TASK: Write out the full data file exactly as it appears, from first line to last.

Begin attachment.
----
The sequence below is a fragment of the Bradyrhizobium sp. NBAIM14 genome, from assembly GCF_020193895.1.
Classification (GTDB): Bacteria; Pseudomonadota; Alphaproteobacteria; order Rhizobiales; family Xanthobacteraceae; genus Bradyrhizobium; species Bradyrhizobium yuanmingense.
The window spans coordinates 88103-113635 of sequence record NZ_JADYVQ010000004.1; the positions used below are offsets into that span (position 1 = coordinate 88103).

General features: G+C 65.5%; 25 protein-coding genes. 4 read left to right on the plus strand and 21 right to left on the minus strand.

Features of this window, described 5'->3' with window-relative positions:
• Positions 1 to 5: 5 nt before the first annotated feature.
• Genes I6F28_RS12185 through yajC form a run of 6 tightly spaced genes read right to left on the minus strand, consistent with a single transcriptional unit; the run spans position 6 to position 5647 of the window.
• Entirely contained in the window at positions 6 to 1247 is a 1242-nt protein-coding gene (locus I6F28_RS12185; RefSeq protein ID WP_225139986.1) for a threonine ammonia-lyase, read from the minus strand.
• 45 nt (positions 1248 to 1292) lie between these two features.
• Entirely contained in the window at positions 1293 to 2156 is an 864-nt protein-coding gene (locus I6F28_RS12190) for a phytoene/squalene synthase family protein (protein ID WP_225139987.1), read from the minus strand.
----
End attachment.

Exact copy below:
The sequence below is a fragment of the Bradyrhizobium sp. NBAIM14 genome, from assembly GCF_020193895.1.
Classification (GTDB): Bacteria; Pseudomonadota; Alphaproteobacteria; order Rhizobiales; family Xanthobacteraceae; genus Bradyrhizobium; species Bradyrhizobium yuanmingense.
The window spans coordinates 88103-113635 of sequence record NZ_JADYVQ010000004.1; the positions used below are offsets into that span (position 1 = coordinate 88103).

General features: G+C 65.5%; 25 protein-coding genes. 4 read left to right on the plus strand and 21 right to left on the minus strand.

Features of this window, described 5'->3' with window-relative positions:
• Positions 1 to 5: 5 nt before the first annotated feature.
• Genes I6F28_RS12185 through yajC form a run of 6 tightly spaced genes read right to left on the minus strand, consistent with a single transcriptional unit; the run spans position 6 to position 5647 of the window.
• Entirely contained in the window at positions 6 to 1247 is a 1242-nt protein-coding gene (locus I6F28_RS12185; RefSeq protein ID WP_225139986.1) for a threonine ammonia-lyase, read from the minus strand.
• 45 nt (positions 1248 to 1292) lie between these two features.
• Entirely contained in the window at positions 1293 to 2156 is an 864-nt protein-coding gene (locus I6F28_RS12190) for a phytoene/squalene synthase family protein (protein ID WP_225139987.1), read from the minus strand.